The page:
Burning Bridges or: Options, Their Limits, and Their Possibilities

Posted on June 25, 2011

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Simple and clean:

We gravitate to that which is the only option.

Missions are that: missions. There is no other option but to succeed.

Are we setting up the components of an existence that forces us to succeed?

Then we aren’t really going anywhere.

We may have a place to go, and we may act upon the little steps that will get us there… but…

What’s stopping us from… stopping?

Is it all really about having fun? Is it just about constructing an environment where our vision is the most enjoyable thing to work towards?

Or has all achievement been produced by cutting all the ropes, and burning all the old bridges?

Khatzumoto became fluent in Japanese. Not because of his methods, but because of the situation that dictated his methods:

Indeed, one thing that drove me to go all the way with Japanese was that I had to be ready to go to a technical career fair at the 18-month mark, where I would have job interviews in Japanese. Money had been paid, air tickets bought and a hotel room reserved, months in advance. Cash and face were on the line.

In Think and Grow Rich, Napoleon Hill describes the story of an Edward C. Barnes, whose burning desire was to be accomplice to Thomas Edison:

“It is a remarkable illustration of the power of a DEFINITE DESIRE. Barnes won his goal, because he wanted to be a business associate of Mr. Edison, more than he wanted anything else. He created a plan by which to attain that purpose. But he BURNED ALL BRIDGES BEHIND HIM. He stood by his DESIRE until it became the dominating obsession of his life-and-finally, a fact.”

Hill would expound further, with more brevity:

“He left himself no possible way of retreat. He had to win or perish!”

And in explaining why:

“Every person who wins in any undertaking must be willing to burn his ships and cut all sources of retreat. Only by so doing can one be sure of maintaining that state of mind known as a BURNING DESIRE TO WIN, essential to success.”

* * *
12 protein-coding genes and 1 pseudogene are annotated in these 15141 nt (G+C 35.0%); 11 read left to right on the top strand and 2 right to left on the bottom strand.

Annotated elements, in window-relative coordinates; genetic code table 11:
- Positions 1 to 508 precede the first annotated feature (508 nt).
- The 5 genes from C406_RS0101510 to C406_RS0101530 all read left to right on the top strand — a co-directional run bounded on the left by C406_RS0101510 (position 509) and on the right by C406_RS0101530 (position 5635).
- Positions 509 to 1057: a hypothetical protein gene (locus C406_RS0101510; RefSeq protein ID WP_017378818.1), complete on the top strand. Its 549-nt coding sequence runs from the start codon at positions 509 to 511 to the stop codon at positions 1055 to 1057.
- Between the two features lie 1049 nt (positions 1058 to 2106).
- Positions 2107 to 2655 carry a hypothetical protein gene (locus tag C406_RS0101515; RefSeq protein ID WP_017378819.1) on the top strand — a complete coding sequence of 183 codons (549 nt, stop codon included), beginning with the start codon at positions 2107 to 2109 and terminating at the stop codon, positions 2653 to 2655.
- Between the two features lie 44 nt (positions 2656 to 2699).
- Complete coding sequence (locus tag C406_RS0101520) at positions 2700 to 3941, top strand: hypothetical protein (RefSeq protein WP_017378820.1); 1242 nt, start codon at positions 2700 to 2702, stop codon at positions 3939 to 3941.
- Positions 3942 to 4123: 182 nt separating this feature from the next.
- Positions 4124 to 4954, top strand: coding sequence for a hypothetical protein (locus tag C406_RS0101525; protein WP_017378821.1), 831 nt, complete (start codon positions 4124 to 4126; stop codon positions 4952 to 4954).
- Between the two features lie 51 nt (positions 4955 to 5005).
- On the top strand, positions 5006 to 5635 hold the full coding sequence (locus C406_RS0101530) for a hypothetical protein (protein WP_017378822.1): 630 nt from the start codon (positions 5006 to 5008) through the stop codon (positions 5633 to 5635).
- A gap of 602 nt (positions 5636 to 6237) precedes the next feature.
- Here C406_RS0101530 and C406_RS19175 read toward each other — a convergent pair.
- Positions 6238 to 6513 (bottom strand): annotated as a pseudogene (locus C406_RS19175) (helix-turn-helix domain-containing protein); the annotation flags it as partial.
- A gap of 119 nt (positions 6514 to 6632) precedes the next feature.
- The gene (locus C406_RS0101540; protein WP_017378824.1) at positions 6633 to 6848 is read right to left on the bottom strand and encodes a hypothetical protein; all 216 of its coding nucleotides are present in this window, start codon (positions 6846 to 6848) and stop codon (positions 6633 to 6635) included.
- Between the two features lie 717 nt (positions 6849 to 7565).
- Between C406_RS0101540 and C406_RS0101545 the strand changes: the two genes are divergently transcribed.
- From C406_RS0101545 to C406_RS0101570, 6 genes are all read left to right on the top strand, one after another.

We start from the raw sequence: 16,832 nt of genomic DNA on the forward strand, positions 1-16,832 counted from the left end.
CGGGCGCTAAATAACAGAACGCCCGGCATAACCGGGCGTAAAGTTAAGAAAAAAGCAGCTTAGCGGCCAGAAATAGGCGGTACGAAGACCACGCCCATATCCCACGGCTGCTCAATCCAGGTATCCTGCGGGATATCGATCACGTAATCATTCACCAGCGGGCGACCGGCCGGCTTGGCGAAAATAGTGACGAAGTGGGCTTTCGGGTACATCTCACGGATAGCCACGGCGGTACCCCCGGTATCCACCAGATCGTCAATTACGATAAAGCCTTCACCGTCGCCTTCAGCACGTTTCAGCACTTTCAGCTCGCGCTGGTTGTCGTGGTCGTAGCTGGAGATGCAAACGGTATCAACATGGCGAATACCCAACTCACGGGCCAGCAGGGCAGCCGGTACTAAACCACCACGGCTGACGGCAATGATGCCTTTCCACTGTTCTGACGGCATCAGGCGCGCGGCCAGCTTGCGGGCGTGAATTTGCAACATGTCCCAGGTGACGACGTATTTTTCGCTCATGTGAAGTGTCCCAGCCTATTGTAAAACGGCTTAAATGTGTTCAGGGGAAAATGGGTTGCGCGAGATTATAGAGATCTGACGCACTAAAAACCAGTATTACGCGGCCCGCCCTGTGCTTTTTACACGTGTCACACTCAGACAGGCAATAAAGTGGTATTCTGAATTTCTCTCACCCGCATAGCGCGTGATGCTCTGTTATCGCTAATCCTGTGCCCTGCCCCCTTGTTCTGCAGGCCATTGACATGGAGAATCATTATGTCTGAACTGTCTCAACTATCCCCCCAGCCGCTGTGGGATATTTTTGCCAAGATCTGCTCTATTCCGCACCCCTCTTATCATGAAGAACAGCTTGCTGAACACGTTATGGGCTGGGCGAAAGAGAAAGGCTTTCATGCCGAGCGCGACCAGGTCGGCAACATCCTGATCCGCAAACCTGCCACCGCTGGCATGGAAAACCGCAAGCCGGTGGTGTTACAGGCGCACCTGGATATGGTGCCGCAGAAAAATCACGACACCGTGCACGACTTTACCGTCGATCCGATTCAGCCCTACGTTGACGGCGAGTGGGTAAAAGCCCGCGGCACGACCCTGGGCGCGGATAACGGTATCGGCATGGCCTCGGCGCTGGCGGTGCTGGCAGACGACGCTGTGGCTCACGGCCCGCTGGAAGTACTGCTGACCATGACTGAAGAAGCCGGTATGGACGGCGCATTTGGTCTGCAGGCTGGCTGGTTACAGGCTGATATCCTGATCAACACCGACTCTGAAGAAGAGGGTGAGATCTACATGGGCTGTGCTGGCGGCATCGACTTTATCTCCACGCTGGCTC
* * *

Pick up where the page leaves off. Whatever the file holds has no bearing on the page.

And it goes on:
As success is not limited to social and mental achievements, a Pavel Tsatsouline would recall the importance of Parkinson’s Law in Alexander Faleev’s development of his powerful muscle and strength development programs:

Focus on the lifts that matter is half of Faleev’s power and muscle equation. Regularly competing in sanctioned power meets is the other half. Faleev observes that with a powerlifting meet date looming on the calendar, many an athlete have accomplished more in six months than others have in many years.

And as he would continue saying, (the obvious) “You will be forced to focus on what matters…”, “…rather than [fooling] around with what former Coach Powerlifting Team USA Mark Reifkind calls “random acts of variety”.”

What if you set the time to become fluent in a language to 10 months? What about 3 months? 6 weeks?

Everything would fall into place. You’d have nothing but the important, most bang-for-your-buck decisions to make. As long as you’d have some sort of measure of fluency that you can aim for.

Cut some friends from your life. Block out all the negative detractors. Immerse yourself in the writings, the audio, the videos that represent everything for which you wish to stand for. Set up the kind of life someone like you would live if you became him or her today. Look for solutions. Quit your job, sell your house, buy those airplane tickets, do something; anything.

Set your dreams high in the stars…

but remember to burn the boat you came in on.

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Posted in: Notebook